Chandler Zuo

While deep learning has successfully driven fundamental progress in natural language processing and image processing, one pertaining question is whether the technique will equally be successful to beat other models in the classical statistics and machine learning areas to yield the new state-of-the-art methodology for uncovering the underlying data patterns. One such area is the prediction of financial time series, a notoriously difficult problem given the fickleness of such data movement. In this blog, I implement one recently proposed model for this problem. For myself, this is more of a learning process to implement the deep learning technology for real data, which I would like to share my experience with others.

**The Model**

The model I have implemented is proposed by the paper A Dual-Stage Attention-Based Recurrent Neural Network for Time Series Prediction. The Dual-Stage Attention-Based RNN (a.k.a. DA-RNN) model belongs to the general class of Nonlinear Autoregressive Exogenous (NARX) models, which predict the current value of a time series based on historical values of this series plus the historical values of multiple exogenous time series. A linear counterpart of a NARX model is the ARMA model with exogenous factors.

There are two important concepts in the DA-RNN model. The first one is the popular Recursive Neural Network model, which has enjoyed big success in the NLP area. On a high level, RNN models are powerful to exhibit quite sophisticated dynamic temporal structure for sequential data. RNN models come in many forms, one of which is the Long-Short Term Memory(LSTM) model that is widely applied in language models. The second concept is the Attention Mechanism. Attention mechanism somewhat performs feature selection in a dynamic way, so that the model can keep only the most useful information at each temporal stage. Many successful deep learning models nowadays combine attention mechanism with RNN, with examples including machine translation.

The DA-RNN model, on the high level, includes two LSTM networks with attention mechanism. The first LSTM network encodes information among historical exogenous data, and its attention mechanism performs feature selection to select the most important exogenous factors. Based on the output of the first LSTM network, the second LSTM network further combines the information from exogenous data with the historical target time series. The attention mechanism in the second network performs feature selection in the time domain, i.e., it applies weights to information at different historical time points. The final prediction, therefore, is based on feature selection in both the dimension of exogenous factors and time. Unlike classical feature selection in statistical models, DA-RNN selects features dynamically. In other words, the weights on factors and time points are changing across time. One inaccurate analogy, perhaps, is a regression model with ARMA errors, with time-varying coefficients for both the exogenous factors and the ARMA terms.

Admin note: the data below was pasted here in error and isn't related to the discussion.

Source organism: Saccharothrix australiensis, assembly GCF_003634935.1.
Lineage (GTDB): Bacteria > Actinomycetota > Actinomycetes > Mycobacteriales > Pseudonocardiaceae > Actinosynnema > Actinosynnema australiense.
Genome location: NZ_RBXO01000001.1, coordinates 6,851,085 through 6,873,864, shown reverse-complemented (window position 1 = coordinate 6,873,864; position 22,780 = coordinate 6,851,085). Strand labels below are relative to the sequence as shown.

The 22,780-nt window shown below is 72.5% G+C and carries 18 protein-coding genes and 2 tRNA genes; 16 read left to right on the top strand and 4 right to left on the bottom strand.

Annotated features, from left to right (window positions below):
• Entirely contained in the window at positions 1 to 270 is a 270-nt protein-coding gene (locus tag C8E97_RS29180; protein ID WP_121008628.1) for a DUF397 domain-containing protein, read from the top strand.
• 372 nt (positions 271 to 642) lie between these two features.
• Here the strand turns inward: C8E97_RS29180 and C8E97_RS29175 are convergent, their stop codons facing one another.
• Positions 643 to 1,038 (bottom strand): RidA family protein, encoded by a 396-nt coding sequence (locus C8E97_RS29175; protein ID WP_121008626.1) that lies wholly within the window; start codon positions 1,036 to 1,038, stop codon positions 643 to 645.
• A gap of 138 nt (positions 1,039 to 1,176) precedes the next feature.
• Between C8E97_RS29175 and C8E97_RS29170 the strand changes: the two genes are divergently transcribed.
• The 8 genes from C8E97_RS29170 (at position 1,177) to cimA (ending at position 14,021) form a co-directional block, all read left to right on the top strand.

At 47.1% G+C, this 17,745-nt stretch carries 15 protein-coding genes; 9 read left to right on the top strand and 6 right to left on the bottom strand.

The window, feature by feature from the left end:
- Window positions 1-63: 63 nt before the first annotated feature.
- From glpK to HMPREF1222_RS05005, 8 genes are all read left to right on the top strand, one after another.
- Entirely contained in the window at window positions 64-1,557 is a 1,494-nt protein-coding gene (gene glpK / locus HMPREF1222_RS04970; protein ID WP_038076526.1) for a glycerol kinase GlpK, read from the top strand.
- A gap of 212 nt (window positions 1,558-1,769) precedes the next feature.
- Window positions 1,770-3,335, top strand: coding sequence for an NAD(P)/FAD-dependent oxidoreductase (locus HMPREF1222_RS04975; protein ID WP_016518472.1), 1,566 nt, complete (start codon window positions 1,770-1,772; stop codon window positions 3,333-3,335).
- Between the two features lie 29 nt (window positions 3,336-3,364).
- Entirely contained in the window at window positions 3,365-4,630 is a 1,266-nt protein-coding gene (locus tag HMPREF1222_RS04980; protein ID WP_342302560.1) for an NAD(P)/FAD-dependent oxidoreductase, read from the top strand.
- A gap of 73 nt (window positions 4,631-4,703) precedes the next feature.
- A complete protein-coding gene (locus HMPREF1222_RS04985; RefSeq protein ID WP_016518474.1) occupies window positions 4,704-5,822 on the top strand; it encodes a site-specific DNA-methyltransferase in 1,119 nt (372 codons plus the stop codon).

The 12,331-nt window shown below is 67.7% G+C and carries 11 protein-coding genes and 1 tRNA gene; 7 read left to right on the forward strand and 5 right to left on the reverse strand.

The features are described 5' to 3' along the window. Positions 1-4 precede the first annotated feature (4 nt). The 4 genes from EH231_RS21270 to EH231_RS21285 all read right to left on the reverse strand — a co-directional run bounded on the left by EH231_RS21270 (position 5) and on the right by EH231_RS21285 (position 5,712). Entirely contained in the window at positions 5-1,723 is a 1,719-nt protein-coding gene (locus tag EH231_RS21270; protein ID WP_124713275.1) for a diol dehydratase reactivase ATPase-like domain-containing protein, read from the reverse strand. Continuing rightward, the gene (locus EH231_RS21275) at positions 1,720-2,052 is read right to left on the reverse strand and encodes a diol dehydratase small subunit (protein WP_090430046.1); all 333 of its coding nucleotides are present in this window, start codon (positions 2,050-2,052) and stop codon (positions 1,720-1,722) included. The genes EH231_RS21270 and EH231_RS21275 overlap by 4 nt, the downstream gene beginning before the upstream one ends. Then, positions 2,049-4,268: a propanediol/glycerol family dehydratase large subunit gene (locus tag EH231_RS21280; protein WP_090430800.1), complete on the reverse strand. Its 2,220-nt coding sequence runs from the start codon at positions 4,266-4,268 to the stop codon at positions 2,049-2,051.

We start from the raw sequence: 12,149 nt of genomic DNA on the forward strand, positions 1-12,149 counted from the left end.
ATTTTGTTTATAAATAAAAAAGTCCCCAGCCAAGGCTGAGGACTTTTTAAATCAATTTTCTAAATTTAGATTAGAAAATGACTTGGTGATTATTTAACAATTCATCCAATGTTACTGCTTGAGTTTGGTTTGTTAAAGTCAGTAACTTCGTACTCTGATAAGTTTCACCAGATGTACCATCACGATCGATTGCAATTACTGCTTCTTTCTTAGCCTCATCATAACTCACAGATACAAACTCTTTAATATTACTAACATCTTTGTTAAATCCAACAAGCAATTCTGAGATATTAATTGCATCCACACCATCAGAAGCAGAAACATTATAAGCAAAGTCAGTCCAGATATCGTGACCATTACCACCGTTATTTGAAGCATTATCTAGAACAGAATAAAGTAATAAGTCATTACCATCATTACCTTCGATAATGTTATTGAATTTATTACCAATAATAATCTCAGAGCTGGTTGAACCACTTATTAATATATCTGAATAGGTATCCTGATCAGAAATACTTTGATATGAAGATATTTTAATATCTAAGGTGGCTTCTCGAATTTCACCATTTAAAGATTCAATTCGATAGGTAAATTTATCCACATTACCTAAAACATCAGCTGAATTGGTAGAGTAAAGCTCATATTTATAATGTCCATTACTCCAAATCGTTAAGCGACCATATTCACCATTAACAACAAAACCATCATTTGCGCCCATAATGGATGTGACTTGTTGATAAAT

**PyTorch**

My experiment is implemented in PyTorch. Why PyTorch? From my experience, it has better integration with Python as compared to some popular alternatives including TensorFlow and Keras. It also seems the only package I have found so far that enables interchanging between auto-grad calculations and other calculations. This gives great flexibility for me as a person with primarily model building and not engineering backgrounds: